Series: #8 Mind Clarity

Book Author Question Series

How did you get mentally organized enough to do it?

Given how active my mind is and how many ideas, thoughts, dreams, possibilities I’m capable of conjuring in an average day – this question is likely one of the most useful ones for people like me.

When I look at what’s before me, I’m easily overwhelmed because my instinct is to bite off all of it at once.

I learned long ago that the way for me to achieve anything is to break it all down to one task, idea, concept, path at a time and work on one decision until I have the result I want.

On the flip side – when I mentally strategize – the big picture aspect of my process – that takes biting off the whole darn thing.

Tactical execution takes a practicality and mental organization – skills I’ve worked on mightily over the years. Here is how I pulled this book project together.

It started with stream of consciousness writing. There are no lousy ideas, don’t think too much about it all, just get it down on paper kind of writing. Edit later. As I did that when the moment, memory, story, or realization took me, I got to work giving some structure to the framework of the book itself.

I knew my overall concept, so I wrote a first chapter on that overall concept and then decided how many chapters I’d have and created a theme for each chapter relevant to my overall idea.

I knew, given how I write, that I was good for essay length and chapter length writing without getting overwhelmed.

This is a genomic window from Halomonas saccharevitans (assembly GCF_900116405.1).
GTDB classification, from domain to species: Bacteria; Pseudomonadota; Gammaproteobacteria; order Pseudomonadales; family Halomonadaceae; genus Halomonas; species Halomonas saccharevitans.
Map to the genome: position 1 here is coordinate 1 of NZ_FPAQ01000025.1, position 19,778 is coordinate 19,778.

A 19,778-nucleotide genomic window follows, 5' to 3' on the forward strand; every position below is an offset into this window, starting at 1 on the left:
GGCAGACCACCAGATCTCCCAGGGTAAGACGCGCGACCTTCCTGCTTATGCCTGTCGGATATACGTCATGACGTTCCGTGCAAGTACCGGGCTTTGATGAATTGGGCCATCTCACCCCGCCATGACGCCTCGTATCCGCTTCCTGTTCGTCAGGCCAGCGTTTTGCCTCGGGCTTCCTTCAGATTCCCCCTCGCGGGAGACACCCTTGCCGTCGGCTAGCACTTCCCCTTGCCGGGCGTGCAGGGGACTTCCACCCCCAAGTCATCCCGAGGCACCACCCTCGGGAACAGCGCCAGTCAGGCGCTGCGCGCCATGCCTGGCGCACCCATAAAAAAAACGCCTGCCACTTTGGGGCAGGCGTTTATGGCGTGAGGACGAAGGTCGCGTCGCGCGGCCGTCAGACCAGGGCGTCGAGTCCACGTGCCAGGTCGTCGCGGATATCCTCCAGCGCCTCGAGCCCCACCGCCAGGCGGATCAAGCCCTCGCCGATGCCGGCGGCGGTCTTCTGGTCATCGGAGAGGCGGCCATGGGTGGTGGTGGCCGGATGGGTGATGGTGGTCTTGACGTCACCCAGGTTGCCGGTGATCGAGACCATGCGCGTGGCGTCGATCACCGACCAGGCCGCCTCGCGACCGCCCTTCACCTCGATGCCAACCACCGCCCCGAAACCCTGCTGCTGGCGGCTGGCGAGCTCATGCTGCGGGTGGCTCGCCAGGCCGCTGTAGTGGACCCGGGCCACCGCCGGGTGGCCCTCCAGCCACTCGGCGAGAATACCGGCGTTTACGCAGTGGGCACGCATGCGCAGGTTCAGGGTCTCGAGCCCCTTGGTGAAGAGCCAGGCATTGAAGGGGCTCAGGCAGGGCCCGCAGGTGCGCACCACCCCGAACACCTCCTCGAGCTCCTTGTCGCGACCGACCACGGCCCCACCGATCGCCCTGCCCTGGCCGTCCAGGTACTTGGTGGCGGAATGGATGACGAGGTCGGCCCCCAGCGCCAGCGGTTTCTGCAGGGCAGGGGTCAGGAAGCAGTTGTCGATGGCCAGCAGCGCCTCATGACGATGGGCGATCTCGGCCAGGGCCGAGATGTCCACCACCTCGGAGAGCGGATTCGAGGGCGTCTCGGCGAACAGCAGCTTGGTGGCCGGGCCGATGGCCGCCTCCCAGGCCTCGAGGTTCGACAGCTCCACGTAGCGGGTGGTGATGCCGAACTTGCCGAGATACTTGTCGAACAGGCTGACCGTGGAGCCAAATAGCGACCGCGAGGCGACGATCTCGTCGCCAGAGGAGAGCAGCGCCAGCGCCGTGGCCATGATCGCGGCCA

If I tackled the effort as one entire book project, I’d get lost in my own mental pages. I framed out the book with my concepts and then I pulled all of the stream of consciousness writing I’d been doing for, in my case, years and began to organize it by each point I was making. I soon realized my points were connecting to my chapter headings. I constructed a very rough draft – just to get the information where it needed to go. I’d clean it up and polish it later.

Interestingly, to keep myself on task – I went out into the web stratosphere and found quotes that spoke to all of my overall chapter themes and placed those on facing pages of the chapter to keep the concept in mind and keep my mind thinking on higher-minded points to stay out of my own weeds. It worked.

I took on a chapter section a day for weeks and, ultimately, came up with a rough draft that was ragged, but solid. My next step was to break apart the book into sensible bite-size pieces with title headings to give the reader a sense of concept and place in the book as a whole.

I noticed there were ideas I’d come to in my own experiences through my writing that I could use as pull quotes to further make the book more digestible.

The last thing I work on were my Rethink Challenges. I wanted to have a big picture sense for those sections based on how each chapter section turned out. I like how that came together as a conversational thought starter for the reader.

Mental organization was key to finishing this book. I was intentional about some of the things I did in the book to maintain it’s authenticity and I’m pleased I did that. There’s a benevolent rebellion in doing things your own way for your own reasons that add to the texture and fabric of what you produce. One of my favorite personal touches that only a scant couple people might be able to pick up on are personal Easter eggs to myself of ideas, advice and meaningful thoughts I made sure to include for posterity and my own pleasure years from now looking back. Sharing smiles with yourself is one of the precious pleasures in life.

As I say in the book, an independent mind is my loyalty to myself.